Among the possible pairings between two art forms that express themselves in different sign systems (verbal, pictorial, sonic, kinetic, etc.), the relationship between words and images is most widely explored. In fact the most securely established terminology is found in a field that has experienced a significant revival, ekphrasis. The literary topos through which a poem (or any other verbal text) addresses itself to the visual arts has received much attention in recent years and has been subjected to intense scrutiny. As Leo Spitzer (1962 [1955]: 72) reminds us in his beautiful study of John Keats’s “Ode on a Grecian Urn,” ekphrasis has been “known to Occidental literature from Homer to Theocritus to the Parnassians and Rilke, [as] the poetic description of a pictorial or cultural work of art, which description implies, in the words of Théophile Gautier, ‘une transposition d’art,’ the reproduction, through the medium of words, of sensuously perceptible objets d’art.” Jean Hagstrum (1958: 17–29), in a seminal book that may well have triggered the enthusiastic revival and the cluster of treatments of the topic in the literary debate of the past two decades, delineates ekphrasis in the context of what he refers to as “iconic poetry,” as relating “to that special quality of giving voice and language to the otherwise mute art object.” Hagstrum builds not only on Spitzer but also on Julius Schlosser-Magnino (1935: 12) and on George Saintsbury’s definition of ekphrasis as “a set description intended to bring person, place, picture, &c., vividly before the mind’s eye” (1902, 1:491). From Saintsbury, Hagstrum takes his crucial emphasis on the concept of enargeia, pictorial vividness, which Claus Clüver (1998) has since taken up. Another angle is emphasized by Murray Krieger (1992: 265, 267), who speaks of “the imitation in literature of a work of plastic art” and of poems that, “in imitating a plastic object in language and time, make that object in its spatial simultaneity a true emblem of itself.” Following this direction of thought, Peter Wagner (1996: 11, 13) points out that ekphrasis, [End Page 552] both as a poetical and rhetorical device and as a literary genre, is Janus-faced: “As a form of mimesis, it stages a paradoxical performance, promising to give voice to the allegedly silent image even while attempting to overcome the power of the image by transforming and inscribing it.” For his discussion of mimesis in art, particularly concerning the relation between representation, illusion, and fiction, he draws on Kendall Walton (1990). Walton’s work, while not explicitly dealing with the notion of ekphrasis, is germane to my concern here not least because he has since turned to explorations of the representational nature of music (see Walton 1988, 1994). Finally, regarding ekphrasis as a literary genre, Grant Scott (1991), Tom Mitchell (1992), and James Heffernan (1993) define ekphrasis as “the verbal representation of visual representation,” wording that Clüver (1997: 26) later expanded to “the verbal representation of a real or fictitious text composed in a non-verbal sign system.”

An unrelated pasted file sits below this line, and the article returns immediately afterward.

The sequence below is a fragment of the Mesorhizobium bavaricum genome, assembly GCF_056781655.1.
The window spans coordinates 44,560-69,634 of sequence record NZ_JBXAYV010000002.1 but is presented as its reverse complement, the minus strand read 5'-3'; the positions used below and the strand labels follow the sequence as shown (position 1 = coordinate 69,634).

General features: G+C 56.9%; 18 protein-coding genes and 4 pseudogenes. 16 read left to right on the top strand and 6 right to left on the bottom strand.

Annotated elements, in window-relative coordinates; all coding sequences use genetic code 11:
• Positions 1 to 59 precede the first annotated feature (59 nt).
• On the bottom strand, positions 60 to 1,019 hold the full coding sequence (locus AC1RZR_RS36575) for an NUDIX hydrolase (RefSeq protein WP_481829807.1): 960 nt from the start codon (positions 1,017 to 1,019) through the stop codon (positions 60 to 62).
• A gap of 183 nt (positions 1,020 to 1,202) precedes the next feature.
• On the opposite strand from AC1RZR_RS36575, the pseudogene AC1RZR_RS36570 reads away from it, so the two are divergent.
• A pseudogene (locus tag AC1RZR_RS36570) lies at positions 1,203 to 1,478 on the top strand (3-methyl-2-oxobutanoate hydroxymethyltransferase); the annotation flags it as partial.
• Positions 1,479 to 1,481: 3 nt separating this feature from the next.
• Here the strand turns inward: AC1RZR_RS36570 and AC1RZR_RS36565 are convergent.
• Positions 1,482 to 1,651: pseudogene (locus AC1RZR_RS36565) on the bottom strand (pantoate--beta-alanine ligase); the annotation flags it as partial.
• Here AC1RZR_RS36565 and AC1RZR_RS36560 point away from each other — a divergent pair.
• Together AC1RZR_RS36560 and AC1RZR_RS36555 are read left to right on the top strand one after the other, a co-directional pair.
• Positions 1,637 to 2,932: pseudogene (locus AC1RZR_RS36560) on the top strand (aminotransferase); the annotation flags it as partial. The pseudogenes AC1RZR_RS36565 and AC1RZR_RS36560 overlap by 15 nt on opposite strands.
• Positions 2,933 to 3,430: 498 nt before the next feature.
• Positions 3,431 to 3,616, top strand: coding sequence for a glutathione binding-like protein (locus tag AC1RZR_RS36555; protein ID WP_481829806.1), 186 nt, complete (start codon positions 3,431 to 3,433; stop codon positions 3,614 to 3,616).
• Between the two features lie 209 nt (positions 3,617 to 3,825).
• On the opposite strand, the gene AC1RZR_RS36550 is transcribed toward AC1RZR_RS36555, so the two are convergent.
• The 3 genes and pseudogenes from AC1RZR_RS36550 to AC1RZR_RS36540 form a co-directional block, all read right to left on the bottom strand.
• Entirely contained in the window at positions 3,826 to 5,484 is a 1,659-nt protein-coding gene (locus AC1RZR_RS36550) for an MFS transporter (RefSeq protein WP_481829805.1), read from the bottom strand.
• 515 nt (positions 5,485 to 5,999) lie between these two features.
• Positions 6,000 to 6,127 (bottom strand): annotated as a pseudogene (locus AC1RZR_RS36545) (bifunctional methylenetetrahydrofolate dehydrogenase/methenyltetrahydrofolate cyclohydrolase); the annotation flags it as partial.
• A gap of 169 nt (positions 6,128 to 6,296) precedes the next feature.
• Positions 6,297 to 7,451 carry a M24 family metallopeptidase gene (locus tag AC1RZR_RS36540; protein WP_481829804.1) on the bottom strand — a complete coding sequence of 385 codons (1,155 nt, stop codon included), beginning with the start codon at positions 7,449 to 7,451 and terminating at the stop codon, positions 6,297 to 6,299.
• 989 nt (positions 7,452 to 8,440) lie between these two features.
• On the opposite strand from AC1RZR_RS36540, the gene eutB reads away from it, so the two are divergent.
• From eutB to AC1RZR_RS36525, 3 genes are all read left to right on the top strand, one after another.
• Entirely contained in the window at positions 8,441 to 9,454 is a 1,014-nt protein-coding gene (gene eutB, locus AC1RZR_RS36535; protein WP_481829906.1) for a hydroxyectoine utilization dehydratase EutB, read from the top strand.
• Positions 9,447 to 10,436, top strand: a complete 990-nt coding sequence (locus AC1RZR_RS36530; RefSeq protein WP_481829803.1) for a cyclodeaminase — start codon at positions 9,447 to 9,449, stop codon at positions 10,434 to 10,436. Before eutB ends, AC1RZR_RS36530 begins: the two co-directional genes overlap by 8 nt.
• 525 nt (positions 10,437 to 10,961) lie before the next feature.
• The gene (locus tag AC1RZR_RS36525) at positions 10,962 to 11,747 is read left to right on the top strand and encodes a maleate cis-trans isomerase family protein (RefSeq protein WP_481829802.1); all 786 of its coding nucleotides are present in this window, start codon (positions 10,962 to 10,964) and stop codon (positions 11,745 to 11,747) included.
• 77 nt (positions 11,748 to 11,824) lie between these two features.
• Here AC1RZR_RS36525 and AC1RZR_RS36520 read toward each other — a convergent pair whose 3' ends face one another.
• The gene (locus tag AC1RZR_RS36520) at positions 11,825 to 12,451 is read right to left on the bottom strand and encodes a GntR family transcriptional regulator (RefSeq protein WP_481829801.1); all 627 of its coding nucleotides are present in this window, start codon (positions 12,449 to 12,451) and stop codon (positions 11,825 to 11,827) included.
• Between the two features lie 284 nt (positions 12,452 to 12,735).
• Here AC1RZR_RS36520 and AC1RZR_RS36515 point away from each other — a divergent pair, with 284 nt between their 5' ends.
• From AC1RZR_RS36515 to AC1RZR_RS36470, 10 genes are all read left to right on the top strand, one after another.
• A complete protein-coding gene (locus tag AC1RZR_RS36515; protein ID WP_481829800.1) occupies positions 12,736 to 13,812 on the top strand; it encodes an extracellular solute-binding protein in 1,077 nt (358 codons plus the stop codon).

The phenomenon of ekphrasis is typically traced back to Homer’s description of the shield of Achilles in the Iliad. Peter Wagner (1996: 12) traces the term as a rhetorical device to writings attributed to Dionysius of Halicarnassus, in whose wake it was established as a school exercise in rhetoric. In the sense of the interart genre that interests us here, Krieger dates the birth of a reflection on ekphrasis to the third century. As Krieger (1992: 7–8) reminds us, Imagines of Philostratus the Elder was a series of descriptions of pictorial works of art that Philostratus the Younger, in his own derivative series of similar descriptions, called “ekphrasis.”